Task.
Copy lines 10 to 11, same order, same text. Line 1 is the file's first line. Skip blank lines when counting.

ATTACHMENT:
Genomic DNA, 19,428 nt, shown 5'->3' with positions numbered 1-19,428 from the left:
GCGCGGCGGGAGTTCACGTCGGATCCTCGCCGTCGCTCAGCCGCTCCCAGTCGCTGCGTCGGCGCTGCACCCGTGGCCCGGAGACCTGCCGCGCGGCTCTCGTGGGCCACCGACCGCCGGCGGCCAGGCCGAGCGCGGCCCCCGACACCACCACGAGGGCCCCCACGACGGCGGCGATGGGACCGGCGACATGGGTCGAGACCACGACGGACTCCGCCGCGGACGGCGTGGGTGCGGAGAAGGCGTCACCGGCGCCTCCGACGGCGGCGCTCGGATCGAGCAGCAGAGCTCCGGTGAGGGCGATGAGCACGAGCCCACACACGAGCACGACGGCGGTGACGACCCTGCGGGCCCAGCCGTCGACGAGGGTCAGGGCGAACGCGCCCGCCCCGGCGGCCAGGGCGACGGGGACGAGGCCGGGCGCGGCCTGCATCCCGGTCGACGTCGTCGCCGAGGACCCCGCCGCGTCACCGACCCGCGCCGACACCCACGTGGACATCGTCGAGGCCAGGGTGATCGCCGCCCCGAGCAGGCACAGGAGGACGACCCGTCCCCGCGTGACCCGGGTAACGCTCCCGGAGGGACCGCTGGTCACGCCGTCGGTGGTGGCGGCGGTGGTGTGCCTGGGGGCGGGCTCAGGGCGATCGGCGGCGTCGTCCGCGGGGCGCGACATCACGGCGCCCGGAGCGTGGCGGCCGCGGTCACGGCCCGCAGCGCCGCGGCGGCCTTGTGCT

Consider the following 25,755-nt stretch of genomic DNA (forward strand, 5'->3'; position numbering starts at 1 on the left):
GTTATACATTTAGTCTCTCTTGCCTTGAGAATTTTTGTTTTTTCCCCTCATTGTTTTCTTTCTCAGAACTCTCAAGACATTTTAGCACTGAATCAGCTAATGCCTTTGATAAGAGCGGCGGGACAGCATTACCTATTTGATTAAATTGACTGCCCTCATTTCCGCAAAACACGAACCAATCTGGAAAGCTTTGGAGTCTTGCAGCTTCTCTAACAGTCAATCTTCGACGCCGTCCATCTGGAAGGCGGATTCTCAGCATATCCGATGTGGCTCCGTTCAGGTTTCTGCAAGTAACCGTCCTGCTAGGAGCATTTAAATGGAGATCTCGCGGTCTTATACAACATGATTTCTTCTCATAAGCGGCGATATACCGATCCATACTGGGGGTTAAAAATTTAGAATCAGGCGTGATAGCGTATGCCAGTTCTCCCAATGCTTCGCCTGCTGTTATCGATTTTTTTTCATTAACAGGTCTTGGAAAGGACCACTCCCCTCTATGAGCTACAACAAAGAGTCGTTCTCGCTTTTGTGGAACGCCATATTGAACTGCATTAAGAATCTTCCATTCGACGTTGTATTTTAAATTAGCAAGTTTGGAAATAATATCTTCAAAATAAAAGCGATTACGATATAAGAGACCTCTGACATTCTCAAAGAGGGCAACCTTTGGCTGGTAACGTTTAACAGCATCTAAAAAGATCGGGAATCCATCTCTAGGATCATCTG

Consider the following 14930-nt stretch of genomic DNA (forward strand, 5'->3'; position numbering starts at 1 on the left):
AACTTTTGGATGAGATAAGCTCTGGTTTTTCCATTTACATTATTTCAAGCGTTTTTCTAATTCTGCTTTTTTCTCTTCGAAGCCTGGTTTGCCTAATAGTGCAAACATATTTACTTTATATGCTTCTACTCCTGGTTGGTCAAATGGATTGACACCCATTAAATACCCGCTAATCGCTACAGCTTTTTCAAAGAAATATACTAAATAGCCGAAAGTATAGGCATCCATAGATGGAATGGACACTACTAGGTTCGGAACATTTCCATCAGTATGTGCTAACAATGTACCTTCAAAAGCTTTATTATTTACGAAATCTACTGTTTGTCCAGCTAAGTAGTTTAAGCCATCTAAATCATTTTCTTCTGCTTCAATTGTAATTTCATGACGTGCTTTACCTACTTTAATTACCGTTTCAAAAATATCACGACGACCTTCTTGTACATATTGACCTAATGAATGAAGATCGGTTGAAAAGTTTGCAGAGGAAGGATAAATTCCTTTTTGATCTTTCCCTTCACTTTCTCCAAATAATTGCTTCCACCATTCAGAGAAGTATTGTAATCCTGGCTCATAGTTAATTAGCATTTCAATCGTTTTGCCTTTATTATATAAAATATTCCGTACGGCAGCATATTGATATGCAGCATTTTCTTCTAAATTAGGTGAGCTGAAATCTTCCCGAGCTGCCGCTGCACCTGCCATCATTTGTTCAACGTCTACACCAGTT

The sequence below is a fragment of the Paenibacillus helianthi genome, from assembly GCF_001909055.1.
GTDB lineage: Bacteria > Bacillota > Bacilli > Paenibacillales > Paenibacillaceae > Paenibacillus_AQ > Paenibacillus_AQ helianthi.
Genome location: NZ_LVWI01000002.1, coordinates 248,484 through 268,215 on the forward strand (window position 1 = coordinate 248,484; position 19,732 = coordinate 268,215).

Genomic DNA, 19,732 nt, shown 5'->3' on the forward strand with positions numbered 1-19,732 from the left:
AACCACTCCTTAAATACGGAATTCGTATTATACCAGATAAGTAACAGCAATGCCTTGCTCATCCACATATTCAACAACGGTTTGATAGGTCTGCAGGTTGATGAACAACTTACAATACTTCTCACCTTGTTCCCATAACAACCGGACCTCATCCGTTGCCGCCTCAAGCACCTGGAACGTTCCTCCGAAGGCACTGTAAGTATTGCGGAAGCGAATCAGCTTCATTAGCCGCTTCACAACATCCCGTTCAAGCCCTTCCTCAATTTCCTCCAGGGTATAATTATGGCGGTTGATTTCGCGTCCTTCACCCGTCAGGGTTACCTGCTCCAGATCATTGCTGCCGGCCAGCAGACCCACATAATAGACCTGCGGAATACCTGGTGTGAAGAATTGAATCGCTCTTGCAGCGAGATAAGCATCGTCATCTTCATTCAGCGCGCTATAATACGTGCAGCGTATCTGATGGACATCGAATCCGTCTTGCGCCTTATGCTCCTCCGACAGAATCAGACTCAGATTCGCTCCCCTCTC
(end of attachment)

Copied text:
Genomic DNA, 19,732 nt, shown 5'->3' on the forward strand with positions numbered 1-19,732 from the left:
AACCACTCCTTAAATACGGAATTCGTATTATACCAGATAAGTAACAGCAATGCCTTGCTCATCCACATATTCAACAACGGTTTGATAGGTCTGCAGGTTGATGAACAACTTACAATACTTCTCACCTTGTTCCCATAACAACCGGACCTCATCCGTTGCCGCCTCAAGCACCTGGAACGTTCCTCCGAAGGCACTGTAAGTATTGCGGAAGCGAATCAGCTTCATTAGCCGCTTCACAACATCCCGTTCAAGCCCTTCCTCAATTTCCTCCAGGGTATAATTATGGCGGTTGATTTCGCGTCCTTCACCCGTCAGGGTTACCTGCTCCAGATCATTGCTGCCGGCCAGCAGACCCACATAATAGACCTGCGGAATACCTGGTGTGAAGAATTGAATCGCTCTTGCAGCGAGATAAGCATCGTCATCTTCATTCAGCGCGCTATAATACGTGCAGCGTATCTGATGGACATCGAATCCGTCTTGCGCCTTATGCTCCTCCGACAGAATCAGACTCAGATTCGCTCCCCTCTC